The planned hike in National Insurance – which could derail an “employment-based recovery” – completes the trio of poorly thought-out taxes that both major political parties will keep in force after the election (the Tories say they are against the tax, but have offered no firm commitment on when they will reverse it).
Although Jones is keen to point out that he doesn’t publicly support a political party, he is clear on one thing: a hung parliament would be a disaster for British business and the economy. “One thing that you’ll find with a hung parliament is that the politicians will be looking over their shoulder the whole time, and so you’ll probably have more populist policies, and that’s not good for stability and growth. That’s not good for taking action to reduce the deficit, and it’s not good for taking decisive action full stop.”
Whoever ends up getting the keys to Downing Street, Jones says they have to start cutting public spending immediately. He points out that the median wage in the public sector is now £700-a-year more than it is in the private, but that civil servants and their ilk still enjoy gold-plated pensions. “They’re going to have to accept what happens in the private sector – and yes you do get made redundant, and you don’t have the same pension.”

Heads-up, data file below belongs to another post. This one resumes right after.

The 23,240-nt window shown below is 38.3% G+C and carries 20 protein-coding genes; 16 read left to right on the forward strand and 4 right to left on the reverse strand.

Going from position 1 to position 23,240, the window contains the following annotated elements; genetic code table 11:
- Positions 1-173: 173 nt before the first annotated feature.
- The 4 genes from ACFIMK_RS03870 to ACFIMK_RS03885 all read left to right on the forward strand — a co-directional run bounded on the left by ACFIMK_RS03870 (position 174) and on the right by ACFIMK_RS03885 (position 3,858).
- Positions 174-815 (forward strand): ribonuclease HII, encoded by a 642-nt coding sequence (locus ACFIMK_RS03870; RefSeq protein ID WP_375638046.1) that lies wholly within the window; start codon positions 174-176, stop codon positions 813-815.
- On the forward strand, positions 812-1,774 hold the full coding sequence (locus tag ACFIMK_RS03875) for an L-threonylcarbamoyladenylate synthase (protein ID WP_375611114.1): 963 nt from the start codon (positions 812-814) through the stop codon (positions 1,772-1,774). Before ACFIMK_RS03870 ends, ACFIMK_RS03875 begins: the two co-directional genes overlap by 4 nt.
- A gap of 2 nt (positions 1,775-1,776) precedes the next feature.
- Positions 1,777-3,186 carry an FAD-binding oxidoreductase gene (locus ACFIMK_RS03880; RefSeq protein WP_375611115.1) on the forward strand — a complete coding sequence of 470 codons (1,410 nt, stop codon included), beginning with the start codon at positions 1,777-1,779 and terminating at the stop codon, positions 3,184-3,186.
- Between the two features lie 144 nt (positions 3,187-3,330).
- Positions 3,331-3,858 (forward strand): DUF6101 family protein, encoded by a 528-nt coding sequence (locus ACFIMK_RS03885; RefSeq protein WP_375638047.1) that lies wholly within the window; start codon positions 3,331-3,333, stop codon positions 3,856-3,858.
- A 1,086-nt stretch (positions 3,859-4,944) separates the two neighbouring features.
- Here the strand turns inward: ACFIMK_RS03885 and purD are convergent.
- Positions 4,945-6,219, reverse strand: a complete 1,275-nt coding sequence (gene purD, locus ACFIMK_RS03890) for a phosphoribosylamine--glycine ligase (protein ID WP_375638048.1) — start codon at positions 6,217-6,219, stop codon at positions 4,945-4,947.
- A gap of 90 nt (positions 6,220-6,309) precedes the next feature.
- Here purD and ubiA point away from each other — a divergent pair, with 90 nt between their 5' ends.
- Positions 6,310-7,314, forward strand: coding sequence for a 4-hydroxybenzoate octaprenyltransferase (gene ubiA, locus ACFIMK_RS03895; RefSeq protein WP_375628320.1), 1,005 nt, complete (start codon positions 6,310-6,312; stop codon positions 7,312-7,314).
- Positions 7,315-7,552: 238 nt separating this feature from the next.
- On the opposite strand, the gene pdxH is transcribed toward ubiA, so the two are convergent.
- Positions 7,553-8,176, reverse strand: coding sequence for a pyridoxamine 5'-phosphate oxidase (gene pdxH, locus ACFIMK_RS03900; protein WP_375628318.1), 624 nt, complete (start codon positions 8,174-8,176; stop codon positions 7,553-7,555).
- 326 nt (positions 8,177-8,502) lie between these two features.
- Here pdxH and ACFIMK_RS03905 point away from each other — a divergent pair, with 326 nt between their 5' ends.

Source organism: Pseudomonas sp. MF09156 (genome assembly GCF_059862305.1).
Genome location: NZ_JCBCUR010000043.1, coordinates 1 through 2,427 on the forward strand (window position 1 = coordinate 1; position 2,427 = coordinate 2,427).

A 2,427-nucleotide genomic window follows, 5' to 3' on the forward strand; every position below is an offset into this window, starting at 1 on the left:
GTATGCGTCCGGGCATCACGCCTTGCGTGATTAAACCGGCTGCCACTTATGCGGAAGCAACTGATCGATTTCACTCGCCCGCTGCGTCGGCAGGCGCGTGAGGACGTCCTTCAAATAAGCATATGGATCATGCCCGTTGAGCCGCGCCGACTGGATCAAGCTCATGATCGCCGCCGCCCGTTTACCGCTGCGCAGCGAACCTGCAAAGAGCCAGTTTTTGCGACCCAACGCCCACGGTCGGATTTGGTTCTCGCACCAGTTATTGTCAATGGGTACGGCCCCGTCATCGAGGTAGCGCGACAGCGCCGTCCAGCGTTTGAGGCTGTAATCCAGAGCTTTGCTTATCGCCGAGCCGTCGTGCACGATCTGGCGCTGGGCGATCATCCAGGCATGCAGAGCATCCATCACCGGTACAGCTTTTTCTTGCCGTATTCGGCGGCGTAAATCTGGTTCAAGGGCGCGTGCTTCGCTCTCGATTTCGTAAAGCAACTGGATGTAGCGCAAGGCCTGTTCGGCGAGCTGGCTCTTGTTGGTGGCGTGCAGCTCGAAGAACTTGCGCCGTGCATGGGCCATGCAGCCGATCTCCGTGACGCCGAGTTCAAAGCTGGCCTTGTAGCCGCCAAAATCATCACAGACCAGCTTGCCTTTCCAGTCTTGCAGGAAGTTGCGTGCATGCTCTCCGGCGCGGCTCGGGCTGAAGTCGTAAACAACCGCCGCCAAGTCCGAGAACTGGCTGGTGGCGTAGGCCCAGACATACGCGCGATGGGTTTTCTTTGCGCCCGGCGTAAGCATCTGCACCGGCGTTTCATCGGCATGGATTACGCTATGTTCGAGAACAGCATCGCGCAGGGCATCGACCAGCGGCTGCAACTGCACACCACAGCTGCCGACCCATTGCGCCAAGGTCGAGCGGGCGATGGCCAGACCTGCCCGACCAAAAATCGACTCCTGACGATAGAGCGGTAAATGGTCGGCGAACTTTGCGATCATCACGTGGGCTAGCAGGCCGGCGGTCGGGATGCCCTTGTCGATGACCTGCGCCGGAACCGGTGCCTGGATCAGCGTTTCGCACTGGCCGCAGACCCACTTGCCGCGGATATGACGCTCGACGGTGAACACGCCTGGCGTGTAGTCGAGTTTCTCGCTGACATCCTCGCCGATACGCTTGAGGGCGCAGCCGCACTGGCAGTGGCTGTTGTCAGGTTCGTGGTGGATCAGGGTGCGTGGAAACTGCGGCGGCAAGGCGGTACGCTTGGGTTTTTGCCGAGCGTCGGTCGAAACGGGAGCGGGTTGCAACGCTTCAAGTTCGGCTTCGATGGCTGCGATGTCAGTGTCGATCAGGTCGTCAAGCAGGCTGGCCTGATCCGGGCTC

Surprisingly for someone with such capitalist views, he doesn’t think that more privatisation is necessarily the answer. “I’m not a fan of that, particularly,” he says. “What I’d like to see is the public sector standing up, accepting its responsibility to society and the taxpayer, and breeding some productivity into itself.” He also says that the UK needs “more nurses, more teachers, more policemen, more soldiers, better equipped” – it is back office functions that need to bear the brunt of cuts.
Although Jones claims to be apolitical, his views always make him sound like a natural Tory (even if he finds some of Osborne’s policies just as unpalatable as Darling’s). So, could he end up back in government under David Cameron? It appears that, for Digby, it’s a case of once-bitten, twice shy.
“I’m a non-aligned cross bench peer and – happily – that’s where I’m going to remain,” he says. In fairness, he’s probably more use to Britain’s businesses where he is: standing on the sidelines, making himself heard loud and clear.
CV | LORD DIGBY JONES
Education: Bromsgrove School, University College London (Law)
1980: Spends 20 years at Edge & Ellison, a Birmingham-based firm of lawyers, eventually becomes Senior Partner
2000: Joins CBI as Director General, a position he holds for six-and-a-half years
2006: Advisor to Deloitte and Barclays Capital
2007: Minister of State for Trade
Current: Crossbencher in the House of Lords
Chairman of the International Business Advisory Board at HSBC
Chairman of Triumph Motorcycles Corporate Ambassador for Jaguar and JCB